Books and Book-Related Novelties
Books are, as a general rule, excellent gifts, but they’re much better gifts if you choose them with the person’s interests in mind. For example, Meg Elison’s Number One Fan is a genuinely good gift for anyone who likes thrillers and doesn’t mind some body horror (I read it in two sittings, after tearing myself away at 1 a.m. because I really needed some sleep) but it’s also the perfect gift for your misogynistic brother-in-law who doesn’t need to know anything beyond “it’s like Steven King’s Misery in the era of social media!” H. Clarke’s books (Scapegracers and Scratch Daughters) would both be a genuinely excellent gift for someone who likes queer, witchy YA fantasy about teenage girls and a passive-aggressive gift for anyone who dislikes queerness, witches, or teenage girls. If you know anyone from the “we’ll just all move to Mars with Elon Musk!” school of global warming solutions, Ruthanna Emrys’s Half-Built Garden would be a highly personalized “get it together, bucko” message (but it’s also a good gift for people who are interested in hopeful science fiction and plausible utopias.)
There are also some interesting book-related novelties you could give someone headaches with. Like bookends. The thing about a bookend is, if you’re storing your books on bookcases, a bookend is only useful if you don’t have enough books to fully fill a shelf — which is a situation that most people I know handle by buying more books. A bookend masquerades as something useful, but is only going to get in the way.
You can gift one that looks like two halves of a cute vintage bicycle and according to the reviews, is too light to actually hold up books — so it’s also not useful for the person who’s storing their books on open shelves rather than a bookcase and actually needs an effective bookend to keep them on the shelf. This one incorporates a bud vase, because sure, you definitely want to keep a little test tube of water right next to your books. Here’s a set of oversized elephants that again, according to reviewers, will still slide to the side if you try to use it to hold books up that don’t want to stand on their own. Or maybe you’d like some slightly creepy disembodied hands!
If you truly want something they will have to find a spot for, there’s this one:
….which works its magic using a slanted bookend you slide into a book, and magnets. (The Amazon page has a short video that shows you how it works. Once again, it’s too light to hold up most books, but it’s solidly in the category of “for the right person, actually awesome?” so gift wisely.)
For other not-terribly-functional gifts for readers there are all sorts of elaborate bookmarks, including “looks like jewelry, is not actually long enough to stay in the spot in the book“; “a cute bookworm that is excessively fussy to put in place“; and “looks pretty nifty displayed on a shelf, super annoying as a functional bookmark.” You could also gift them a book light for reading in bed that has to be moved with every page flip and according to reviews gets scratched if you breathe on it.
What You Need is a Hobby!
Part of why it took me so long to write this piece this year is that I got a little hung up on this one. Apparently one path to de-radicalizing family members lost down a rabbit hole of horror that occasionally works is to find them a better hobby. So I started thinking, maybe I should suggest good hobby kits for people? Which turned into a lot of unnecessary pressure because as it happens, I do not know what sort of hobby your aunt might actually find absorbing enough to pursue, and also, “if I just pick the right hobby for my aunt, maybe it will restore her to the person I used to know” is a lot of pressure to pack into a holiday gift. Anyway: hobbies are actually great, but these kits are not.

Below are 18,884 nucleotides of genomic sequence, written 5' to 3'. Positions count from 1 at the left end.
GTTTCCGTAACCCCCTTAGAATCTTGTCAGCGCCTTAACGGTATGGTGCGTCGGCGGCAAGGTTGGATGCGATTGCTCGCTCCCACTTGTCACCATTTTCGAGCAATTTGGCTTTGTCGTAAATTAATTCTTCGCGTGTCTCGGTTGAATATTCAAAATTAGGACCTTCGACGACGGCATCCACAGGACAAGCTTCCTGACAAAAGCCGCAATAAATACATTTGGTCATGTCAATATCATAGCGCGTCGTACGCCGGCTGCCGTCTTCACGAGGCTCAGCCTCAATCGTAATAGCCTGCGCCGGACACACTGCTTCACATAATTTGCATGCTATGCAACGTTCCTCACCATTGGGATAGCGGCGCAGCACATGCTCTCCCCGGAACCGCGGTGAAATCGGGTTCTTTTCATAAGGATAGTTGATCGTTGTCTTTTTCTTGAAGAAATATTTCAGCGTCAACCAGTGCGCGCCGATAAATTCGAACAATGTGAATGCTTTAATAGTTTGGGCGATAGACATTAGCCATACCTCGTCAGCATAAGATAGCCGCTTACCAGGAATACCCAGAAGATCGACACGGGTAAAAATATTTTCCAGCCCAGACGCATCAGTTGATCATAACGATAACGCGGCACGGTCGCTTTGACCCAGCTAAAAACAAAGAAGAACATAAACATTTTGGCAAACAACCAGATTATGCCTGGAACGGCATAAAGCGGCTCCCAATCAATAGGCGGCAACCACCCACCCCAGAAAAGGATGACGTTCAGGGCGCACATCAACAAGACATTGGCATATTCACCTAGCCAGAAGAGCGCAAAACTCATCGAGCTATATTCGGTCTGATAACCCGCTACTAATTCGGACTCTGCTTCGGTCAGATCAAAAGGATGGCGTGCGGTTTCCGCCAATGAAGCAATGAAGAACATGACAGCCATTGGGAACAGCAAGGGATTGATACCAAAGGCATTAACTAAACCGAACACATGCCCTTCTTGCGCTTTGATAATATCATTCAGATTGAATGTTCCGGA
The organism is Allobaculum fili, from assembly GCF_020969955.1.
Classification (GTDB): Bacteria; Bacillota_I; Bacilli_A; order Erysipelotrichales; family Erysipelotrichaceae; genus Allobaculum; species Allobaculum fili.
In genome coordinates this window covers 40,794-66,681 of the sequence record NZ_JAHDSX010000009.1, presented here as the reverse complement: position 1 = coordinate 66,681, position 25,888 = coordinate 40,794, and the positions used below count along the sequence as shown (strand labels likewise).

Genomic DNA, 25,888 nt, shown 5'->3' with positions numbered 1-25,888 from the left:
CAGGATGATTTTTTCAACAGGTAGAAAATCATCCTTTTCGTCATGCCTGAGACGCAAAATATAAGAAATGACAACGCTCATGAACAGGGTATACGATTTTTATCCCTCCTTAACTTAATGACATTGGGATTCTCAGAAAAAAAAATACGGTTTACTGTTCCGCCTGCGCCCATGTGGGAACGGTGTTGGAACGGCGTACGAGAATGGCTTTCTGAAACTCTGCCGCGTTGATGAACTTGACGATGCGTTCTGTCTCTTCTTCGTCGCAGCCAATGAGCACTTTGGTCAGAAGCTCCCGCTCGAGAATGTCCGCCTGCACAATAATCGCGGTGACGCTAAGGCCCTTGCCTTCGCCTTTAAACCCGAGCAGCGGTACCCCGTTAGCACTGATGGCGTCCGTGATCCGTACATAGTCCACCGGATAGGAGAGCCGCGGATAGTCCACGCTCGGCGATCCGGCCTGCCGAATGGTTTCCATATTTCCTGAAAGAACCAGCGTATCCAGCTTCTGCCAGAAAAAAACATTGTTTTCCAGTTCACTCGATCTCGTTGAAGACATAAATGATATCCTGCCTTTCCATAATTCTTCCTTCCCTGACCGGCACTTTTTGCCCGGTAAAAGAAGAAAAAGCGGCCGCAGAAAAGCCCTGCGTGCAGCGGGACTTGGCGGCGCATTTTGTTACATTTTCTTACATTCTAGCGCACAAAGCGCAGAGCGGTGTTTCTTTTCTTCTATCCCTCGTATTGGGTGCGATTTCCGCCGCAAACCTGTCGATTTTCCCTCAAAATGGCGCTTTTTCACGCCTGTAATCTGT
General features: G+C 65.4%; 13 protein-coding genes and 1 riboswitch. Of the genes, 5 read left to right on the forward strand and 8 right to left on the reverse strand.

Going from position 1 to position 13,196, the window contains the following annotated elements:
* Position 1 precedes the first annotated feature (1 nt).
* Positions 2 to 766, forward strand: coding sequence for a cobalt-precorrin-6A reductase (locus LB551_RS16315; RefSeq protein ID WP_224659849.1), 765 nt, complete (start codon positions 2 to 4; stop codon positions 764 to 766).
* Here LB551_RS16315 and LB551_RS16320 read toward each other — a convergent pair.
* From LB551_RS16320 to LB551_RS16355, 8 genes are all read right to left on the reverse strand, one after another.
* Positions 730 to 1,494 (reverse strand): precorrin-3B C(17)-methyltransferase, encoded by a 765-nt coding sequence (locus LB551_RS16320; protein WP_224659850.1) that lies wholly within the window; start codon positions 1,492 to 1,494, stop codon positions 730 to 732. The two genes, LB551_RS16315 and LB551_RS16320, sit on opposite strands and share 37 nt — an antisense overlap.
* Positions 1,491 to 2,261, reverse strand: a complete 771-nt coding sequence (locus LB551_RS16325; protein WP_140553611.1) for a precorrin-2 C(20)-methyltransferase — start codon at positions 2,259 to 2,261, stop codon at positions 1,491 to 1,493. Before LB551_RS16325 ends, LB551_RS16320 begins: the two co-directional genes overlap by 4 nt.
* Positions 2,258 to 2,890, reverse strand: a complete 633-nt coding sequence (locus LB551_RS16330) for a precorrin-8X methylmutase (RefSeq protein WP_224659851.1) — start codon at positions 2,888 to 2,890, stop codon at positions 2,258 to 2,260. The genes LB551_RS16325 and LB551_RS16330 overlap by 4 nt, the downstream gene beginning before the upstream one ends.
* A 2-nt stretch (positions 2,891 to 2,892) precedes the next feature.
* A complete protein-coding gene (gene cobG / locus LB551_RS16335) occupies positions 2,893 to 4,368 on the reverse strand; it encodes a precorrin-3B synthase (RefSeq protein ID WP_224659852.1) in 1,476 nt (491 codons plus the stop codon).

- Gardening! These tools look fairly terrible, a bunch of them are really not useful, and they come in a case. You don’t actually want a case for garden tools; you want a basket or something. The case means you’ll have to clean them carefully after each use just to put them away. Pair this gift with a bunch of seeds that would have to be started indoors to be useful (for example, tomatoes if they live in Minnesota.)
- Latch hook! Remember latch hook? If you were a kid in the 1980s you probably remember latch hook. This kit is tiny, so they might actually finish it (unlike 99% of latch hook kits sold in the 1980s) but it also just does not look very good.
- Diamond Painting! This is a craft that involves painstakingly sticking down lots of tiny sparkly beads. The people who like it say it’s relaxing. This kit has a very boring picture that doesn’t really showcase the sparkly.
- Birdwatching! Here we have a pair of absolutely terrible binoculars. Pair it with a bird identification book for the wrong part of the country. This series is fantastic. (I mean, it’s genuinely fantastic. But it’s also regional, so you could get someone the wrong region. “I didn’t see one for Michigan, so I bought you the one for Minnesota since both states are in the midwest.”)
So Horrifying it’s Arguably Awesome: Clothing
Alas, my friends, I procrastinated on this so much that the sweatshirt on which Jesus is ministering to a bunch of cats in heaven is now not going to arrive in time if anyone orders it.
Fortunately, you can still get a t-shirt of cats doing the Titanic pose as they pop out of a space nebula, “Three Wolf Moon” but with cats (who are howling, I guess?), sweatpants covered in extremely alarmed looking cats, and a sweatshirt with a brightly colored glow-in-the-dark cat peering out of it. Those would all arrive by Christmas.
So Horrifying it’s Arguably Awesome: Home Decorating
To start with, I have for you (or someone who deserves it, for whatever reason) a solar-powered multicolor light up yard peacock. Also a less flashy (it’s not as colorful) but still somehow horrifying solar powered light-up squirrel. Or a very colorful solar-powered rose garden.